(Note, 20/11/2015: this post has been updated here.)
As part of a bigger project I’m hoping to get stuck into later in the year, I updated my tabular comparison of different interpreting Codes of Conduct/Ethics from the fields of both conference and public service interpreting in both spoken and signed languages.
First, updates: I added in the 2011 version of NRPSI’s code – nothing very exciting, mostly just housekeeping after the separation from CIOL and a new directive to actually respond to the complaints process. ITI also has a new 2013 version, which lost nothing from before but added several new things: they are now the only organisation to explicitly forbid price fixing, bribery and poaching work from other members.
But then I left the UK for the first time and went into the NAD-RID Code of Professional Conduct for ASL/English interpreters, which was somewhat surprising and threw up quite a few isolated things that no British terp has ever thought needed spelling out. On the plus side though, they don’t have any of that guff about “adding” and “taking away” from the “spirit of meaning”, which still sounds to me like conducting a séance with a dead accountant.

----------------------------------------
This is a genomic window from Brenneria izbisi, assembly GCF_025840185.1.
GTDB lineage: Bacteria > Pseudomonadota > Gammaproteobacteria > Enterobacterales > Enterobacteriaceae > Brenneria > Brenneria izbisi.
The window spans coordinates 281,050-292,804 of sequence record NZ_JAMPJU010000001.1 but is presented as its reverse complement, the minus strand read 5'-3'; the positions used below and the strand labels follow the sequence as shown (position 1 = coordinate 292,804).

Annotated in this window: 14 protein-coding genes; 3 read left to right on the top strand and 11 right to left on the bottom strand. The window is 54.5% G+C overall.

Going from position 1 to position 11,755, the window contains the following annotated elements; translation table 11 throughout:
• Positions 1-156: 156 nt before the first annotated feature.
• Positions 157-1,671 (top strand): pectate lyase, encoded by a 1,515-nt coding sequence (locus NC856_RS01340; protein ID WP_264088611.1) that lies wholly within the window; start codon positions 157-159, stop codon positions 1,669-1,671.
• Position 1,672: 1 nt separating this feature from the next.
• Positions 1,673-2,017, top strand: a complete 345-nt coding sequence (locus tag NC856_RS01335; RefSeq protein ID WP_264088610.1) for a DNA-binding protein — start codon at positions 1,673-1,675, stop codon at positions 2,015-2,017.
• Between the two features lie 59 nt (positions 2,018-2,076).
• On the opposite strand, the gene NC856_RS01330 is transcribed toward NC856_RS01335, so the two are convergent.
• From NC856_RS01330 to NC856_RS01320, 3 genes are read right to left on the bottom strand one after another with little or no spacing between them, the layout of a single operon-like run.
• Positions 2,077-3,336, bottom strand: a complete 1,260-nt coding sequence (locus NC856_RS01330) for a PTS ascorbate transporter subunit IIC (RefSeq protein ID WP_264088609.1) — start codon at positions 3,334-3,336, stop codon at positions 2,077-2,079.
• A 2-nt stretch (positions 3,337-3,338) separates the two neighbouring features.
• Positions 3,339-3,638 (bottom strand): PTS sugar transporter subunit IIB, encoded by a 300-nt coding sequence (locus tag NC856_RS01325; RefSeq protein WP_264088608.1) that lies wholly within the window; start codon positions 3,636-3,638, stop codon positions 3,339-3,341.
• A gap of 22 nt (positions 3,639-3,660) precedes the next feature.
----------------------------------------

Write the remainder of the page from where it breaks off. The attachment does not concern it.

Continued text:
As a sign language terp I find it wonderful and amazing that in other slices of the interpreting/translation professions we can find strange and unnerving things, which can make you question whether your own field is completely sane:
- Simultaneous interpreting is very bad and pretty much a last-ditch resort (AIIC)
- In case there was any doubt, national law is a bit more important than a voluntary regulator’s code (NRPSI, NAD-RID)
- Terps with failing physical or mental health must “withdraw from the profession”, Eskimo style (NAD-RID)
- BSL/English terps used to have to “afford their colleagues assistance” and “strive to do good”, but don’t strictly need to bother any more (NRCPD)
- American terps can’t take mind-altering drugs during an assignment, but it may be a necessity elsewhere (NAD-RID)
- International spoken language conference terps are the only ones who have an explicit problem with being in two places at the same time (AIIC)
- In America, everyone within a 1,000 mile radius needs warning and consultation before you show up with a trainee interpreter in tow (NAD-RID)
I exaggerate somewhat for comic effect. But the overall picture remains the same as before – the values that all professional interpreters agree on, and the behaviours they abjure, are without exception extrinsic to the profession, ie. represent “professionalism” in and of itself, and are not really about interpreting at all.